Two Influencers are facing deportation from Bali following a Youtube prank video that depicted one of them breaking the local mask laws
Both Josh Paler Lin and Leia Se have reportedly had their passports seized by the local Bali government and are at risk of being forced to leave Indonesia as a result of the prank video.
In the clip, Se attempts to enter a supermarket, only to be turned away because she isn’t wearing the required face mask. Lin then uses makeup to paint a fake mask on her face and is then able to go into the shop.
The video, that had been posted on April the 22nd, went viral. Lin has 3.4 million subscribers on his YouTube channel.
Indonesia has been enforcing strict mask mandates. The nation’s police force are allowed to issue fines on the first offence and to report foreigners for deportation on the second offence.
This comes after Oxygen cylinders and ventilators landed in Delhi from the UK, but far more will be required, with India recording 320,000 new coronavirus infections on Tuesday, with total deaths rising close to 200,000.
Though this was both Lin’s and Se’s first known offense in the country, the hubbub surrounding the prank video has drawn so much attention that Balinese authorities have seized both of their passports. according to a police statement, Lin is reportedly from Taiwan but resides in the United States, while Se (who goes by the name Lisha online) is originally from Russia.
“They will be examined together with Immigration to take the decision on whether or not to deport them,” spokesman from the regional office for the Ministry of Law and Human Rights in Bali, I Putu Surya Dharma, confirmed to the local media.
Lin has since removed the controversial video from his YouTube channel. On April the 24th, he uploaded a video on his Instagram page where he, Se and their attorney then went on to apologize for their stunt. The video is subtitled in both English and Indonesian.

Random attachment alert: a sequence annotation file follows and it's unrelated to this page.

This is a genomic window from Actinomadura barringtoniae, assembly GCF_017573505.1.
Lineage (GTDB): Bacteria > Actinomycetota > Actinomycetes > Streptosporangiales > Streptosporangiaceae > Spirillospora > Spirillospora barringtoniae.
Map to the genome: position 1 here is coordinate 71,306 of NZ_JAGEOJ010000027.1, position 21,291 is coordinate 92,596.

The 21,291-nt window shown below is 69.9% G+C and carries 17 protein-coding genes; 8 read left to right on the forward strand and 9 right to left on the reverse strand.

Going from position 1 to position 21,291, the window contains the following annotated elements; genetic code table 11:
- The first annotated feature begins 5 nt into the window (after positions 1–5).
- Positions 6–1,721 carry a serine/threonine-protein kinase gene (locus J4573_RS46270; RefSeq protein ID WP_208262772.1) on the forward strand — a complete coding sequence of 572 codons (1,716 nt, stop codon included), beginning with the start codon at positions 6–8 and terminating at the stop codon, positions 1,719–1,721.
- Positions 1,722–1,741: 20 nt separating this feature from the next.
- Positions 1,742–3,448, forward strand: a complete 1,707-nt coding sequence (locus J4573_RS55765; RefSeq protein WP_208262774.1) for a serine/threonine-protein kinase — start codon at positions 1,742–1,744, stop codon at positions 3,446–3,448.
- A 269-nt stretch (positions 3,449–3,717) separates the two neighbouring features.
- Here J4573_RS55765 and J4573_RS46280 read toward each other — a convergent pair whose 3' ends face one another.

“The intention to make this video was not at all to disrespect or invite everyone to not wear mask,” Lin says. “I make this video to entertain people because I am a content creator and it is my job to entertain people.” Later, he adds: “we promise not to do it again.”
This time, they are both fully masked.
Meanwhile, some police officers seem to have taken a more creative approach to punishing those who are caught breaking the law: an Australian news channel had reported that two tourists were ordered to do push-ups as punishment for not abiding by mask rules.
This comes after the British public will find out which nations they will be able to enjoy quarantine-free travel abroad to over the summer “in the next couple of weeks”, as the UK transport secretary confirmed that an NHS app will be used as a COVID-19 travel passport in order for some to visit abroad.
Authorities had confirmed to the new channel that they had issued a total of 8,864 fines or tickets, for the offense of mask non-compliance in Bali, within a single week. The island is hugely popular amongst foreign tourists and many have chosen to ride out the coronavirus pandemic there instead of returning to their native countries.
Indonesia has had a total of 1,651,794 diagnosed cases of COVID-19 and around 45,000 total deaths from the disease. Bali, which relies heavily on tourism, had originally hoped to begin to allow foreign visitors back into the country by September of 2020, but the ongoing coronavirus situation has so far left the island without a firm reopening plan.